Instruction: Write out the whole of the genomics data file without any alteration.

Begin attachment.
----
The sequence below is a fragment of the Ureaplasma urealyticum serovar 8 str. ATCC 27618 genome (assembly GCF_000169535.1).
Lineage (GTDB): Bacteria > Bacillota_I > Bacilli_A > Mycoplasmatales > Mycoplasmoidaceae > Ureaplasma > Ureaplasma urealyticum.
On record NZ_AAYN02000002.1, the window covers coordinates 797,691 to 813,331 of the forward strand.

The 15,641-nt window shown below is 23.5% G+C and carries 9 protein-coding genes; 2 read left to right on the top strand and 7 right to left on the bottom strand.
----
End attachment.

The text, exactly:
The sequence below is a fragment of the Ureaplasma urealyticum serovar 8 str. ATCC 27618 genome (assembly GCF_000169535.1).
Lineage (GTDB): Bacteria > Bacillota_I > Bacilli_A > Mycoplasmatales > Mycoplasmoidaceae > Ureaplasma > Ureaplasma urealyticum.
On record NZ_AAYN02000002.1, the window covers coordinates 797,691 to 813,331 of the forward strand.

The 15,641-nt window shown below is 23.5% G+C and carries 9 protein-coding genes; 2 read left to right on the top strand and 7 right to left on the bottom strand.